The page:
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August 19, 2016

Book Notes - Patrick Ryan "The Dream Life of Astronauts"

The Dream Life of Astronauts

In the Book Notes series, authors create and discuss a music playlist that relates in some way to their recently published book.

Previous contributors include Bret Easton Ellis, Kate Christensen, Lauren Groff, T.C. Boyle, Dana Spiotta, Amy Bloom, Aimee Bender, Jesmyn Ward, Heidi Julavits, Hari Kunzru, and many others.

Patrick Ryan's short story collection The Dream Life of Astronauts impressively shares the fascinating stories of everyday lives against momentous occasions in American history.

Publishers Weekly wrote of the book:

"The author illuminates [his] characters with pitch-perfect dialogue and period references that capture the various decades in which the stories take place. In the end, he uses a symbol of mankind's greatest achievement as an ironic yardstick for the more earthbound interactions of his sorrowful characters"

In his own words, here is Patrick Ryan's Book Notes music playlist for his short story collection The Dream Life of Astronauts:

I know a lot authors who listen to music while they write. I only do this if I'm writing in a public space and if noise-canceling headphones aren't enough to drown out the background noise. And even then, I only listen to music without lyrics, music that won't jab me or tickle me or make me swoon. Brian Eno is good for this. So is Philip Glass (though there's a lot of Philip Glass that makes me swoon). Also good for this, it turns out, is a lot of incidental music from film soundtracks—even films I've haven't seen or didn't especially like.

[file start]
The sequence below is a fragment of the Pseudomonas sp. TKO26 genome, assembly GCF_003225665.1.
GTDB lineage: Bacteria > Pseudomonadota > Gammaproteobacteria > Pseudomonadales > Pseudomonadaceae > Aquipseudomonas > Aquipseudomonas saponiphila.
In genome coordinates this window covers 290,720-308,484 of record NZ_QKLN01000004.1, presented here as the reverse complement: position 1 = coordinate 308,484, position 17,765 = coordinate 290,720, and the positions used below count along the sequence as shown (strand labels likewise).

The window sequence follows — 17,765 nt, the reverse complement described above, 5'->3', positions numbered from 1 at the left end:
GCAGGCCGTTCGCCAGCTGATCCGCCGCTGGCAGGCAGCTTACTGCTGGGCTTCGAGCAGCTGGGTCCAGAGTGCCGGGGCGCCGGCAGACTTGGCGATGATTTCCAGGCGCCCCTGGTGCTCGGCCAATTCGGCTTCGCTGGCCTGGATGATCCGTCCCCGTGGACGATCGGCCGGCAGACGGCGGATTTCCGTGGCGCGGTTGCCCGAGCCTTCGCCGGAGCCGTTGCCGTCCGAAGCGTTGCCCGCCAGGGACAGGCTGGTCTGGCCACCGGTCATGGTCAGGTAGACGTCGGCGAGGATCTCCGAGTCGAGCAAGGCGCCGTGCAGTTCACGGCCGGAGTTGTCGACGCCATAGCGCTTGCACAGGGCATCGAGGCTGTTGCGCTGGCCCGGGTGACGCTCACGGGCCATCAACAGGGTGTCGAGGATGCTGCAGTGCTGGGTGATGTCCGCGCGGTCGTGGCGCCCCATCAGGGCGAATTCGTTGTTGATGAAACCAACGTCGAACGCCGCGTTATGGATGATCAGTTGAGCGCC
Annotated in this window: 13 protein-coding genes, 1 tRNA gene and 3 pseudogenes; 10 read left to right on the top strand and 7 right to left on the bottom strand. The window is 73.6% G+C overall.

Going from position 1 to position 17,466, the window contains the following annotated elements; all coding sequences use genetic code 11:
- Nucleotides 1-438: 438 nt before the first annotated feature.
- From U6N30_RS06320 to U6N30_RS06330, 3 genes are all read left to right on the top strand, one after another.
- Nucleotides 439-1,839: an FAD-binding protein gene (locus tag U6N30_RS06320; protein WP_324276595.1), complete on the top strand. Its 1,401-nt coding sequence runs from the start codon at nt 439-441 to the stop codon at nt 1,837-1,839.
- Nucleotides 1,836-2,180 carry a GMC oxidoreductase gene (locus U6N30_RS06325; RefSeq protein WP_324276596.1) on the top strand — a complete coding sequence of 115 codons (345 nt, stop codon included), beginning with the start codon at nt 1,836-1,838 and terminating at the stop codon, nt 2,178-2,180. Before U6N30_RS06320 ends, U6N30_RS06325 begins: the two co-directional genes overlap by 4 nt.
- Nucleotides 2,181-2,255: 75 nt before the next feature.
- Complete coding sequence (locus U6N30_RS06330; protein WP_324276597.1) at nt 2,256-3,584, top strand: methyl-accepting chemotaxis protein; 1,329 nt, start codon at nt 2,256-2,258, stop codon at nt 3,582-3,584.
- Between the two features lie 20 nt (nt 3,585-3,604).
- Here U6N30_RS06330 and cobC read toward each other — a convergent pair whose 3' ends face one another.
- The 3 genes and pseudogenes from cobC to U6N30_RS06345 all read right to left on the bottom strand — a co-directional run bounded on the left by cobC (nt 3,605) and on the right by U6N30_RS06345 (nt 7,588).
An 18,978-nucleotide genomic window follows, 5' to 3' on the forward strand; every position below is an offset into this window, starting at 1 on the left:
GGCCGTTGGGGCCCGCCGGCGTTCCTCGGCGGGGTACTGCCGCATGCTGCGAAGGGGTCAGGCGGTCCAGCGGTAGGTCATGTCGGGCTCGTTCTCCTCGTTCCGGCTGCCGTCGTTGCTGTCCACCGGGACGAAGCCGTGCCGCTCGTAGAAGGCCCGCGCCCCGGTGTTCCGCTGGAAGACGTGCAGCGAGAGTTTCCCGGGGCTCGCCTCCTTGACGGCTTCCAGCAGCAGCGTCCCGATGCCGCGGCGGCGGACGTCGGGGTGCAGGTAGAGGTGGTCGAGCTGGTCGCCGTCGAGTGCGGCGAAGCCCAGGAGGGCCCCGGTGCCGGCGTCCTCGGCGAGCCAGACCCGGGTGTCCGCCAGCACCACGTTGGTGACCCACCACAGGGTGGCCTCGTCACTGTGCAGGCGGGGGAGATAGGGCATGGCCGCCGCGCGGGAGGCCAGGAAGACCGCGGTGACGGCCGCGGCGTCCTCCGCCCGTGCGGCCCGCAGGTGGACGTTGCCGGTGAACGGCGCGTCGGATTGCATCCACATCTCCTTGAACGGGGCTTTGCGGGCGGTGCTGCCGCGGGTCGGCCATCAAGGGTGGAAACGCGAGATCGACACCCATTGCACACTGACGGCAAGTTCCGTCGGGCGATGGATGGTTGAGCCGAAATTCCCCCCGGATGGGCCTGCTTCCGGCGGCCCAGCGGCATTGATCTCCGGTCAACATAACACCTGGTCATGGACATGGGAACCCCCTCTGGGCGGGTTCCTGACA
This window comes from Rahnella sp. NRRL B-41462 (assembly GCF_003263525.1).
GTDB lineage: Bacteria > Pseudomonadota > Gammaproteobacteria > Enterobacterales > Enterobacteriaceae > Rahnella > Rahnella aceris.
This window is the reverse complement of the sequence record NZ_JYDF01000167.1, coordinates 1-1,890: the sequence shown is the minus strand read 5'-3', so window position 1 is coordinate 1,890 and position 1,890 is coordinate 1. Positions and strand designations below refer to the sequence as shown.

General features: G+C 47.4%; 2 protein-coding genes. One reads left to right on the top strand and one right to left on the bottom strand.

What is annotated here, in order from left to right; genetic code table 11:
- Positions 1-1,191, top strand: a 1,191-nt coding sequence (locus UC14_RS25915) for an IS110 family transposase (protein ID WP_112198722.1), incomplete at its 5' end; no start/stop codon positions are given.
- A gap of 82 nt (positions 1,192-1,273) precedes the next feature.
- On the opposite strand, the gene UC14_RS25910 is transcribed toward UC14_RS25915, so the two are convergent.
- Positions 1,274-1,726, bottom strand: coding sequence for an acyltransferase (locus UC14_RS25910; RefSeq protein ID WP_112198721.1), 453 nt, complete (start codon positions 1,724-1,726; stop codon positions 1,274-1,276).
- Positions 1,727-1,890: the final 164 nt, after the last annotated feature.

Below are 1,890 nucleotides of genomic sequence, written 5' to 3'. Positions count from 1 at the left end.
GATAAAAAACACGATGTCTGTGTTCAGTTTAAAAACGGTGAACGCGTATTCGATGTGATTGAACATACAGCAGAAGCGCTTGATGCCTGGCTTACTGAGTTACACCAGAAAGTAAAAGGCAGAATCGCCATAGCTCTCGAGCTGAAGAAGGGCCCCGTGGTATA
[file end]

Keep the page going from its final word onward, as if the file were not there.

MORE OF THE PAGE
That said, songs with lyrics fuel my writing. I listen to the influential ones over and over again—never during but before I write, and after. Listening to them after, in fact, is like getting a scalp rub from my imaginary life coach.

The Dream Life of Astronauts is comprised of nine short stories. Here are the songs that took had significance for me while I was working on the collection:

"The Morning After" by Maureen McGovern

It's the song from The Poseidon Adventure, of course, performed not long before the ship turns upside-down. It's a very hopeful sounding song, brimming with promise. And because it's forever associated with that brief, pre-capsize period of the film, it doesn't sound hopeful to us at all. I thought it was the perfect song for the parents to dance to early on in the first story, "The Way She Handles." The parents both drink too much, and the family is on its way to a slow capsizing. Even as I got deep into the nitty-gritty of the story, when I listened to this song I felt nothing but sad for those parents and for the son who is narrating their arc.

"Secret Agent Man" by P.F. Sloan and Steve Barri (sung by Johnny Rivers)

This is a stretch, because it was written for a pretty obscure British TV series called Danger Man, shown in the U.S. as Secret Agent. But it's the song I began to associate with my character Frankie when, at 16, he becomes infatuated with an ex-astronaut. He lends this guy all sorts of hipness and mystery—none of which the guy has earned. Likewise, Carly Simon's excellent James Bond theme, "Nobody Does It Better."

"Bandstand Boogie" by Joe Porter

Historically, what I was reaching for was Mike Curb's original theme to American Bandstand, because that's what the narrator of the book's third story, "Summer of '69," would have heard on TV. But the Joe Porter song is so engrained and associated with that show, it was inspiring for me to listen to when trying to imagine what the show meant to a young woman living on an isolated orange grove in 1969.

"The Year of the Cat" by Al Stewart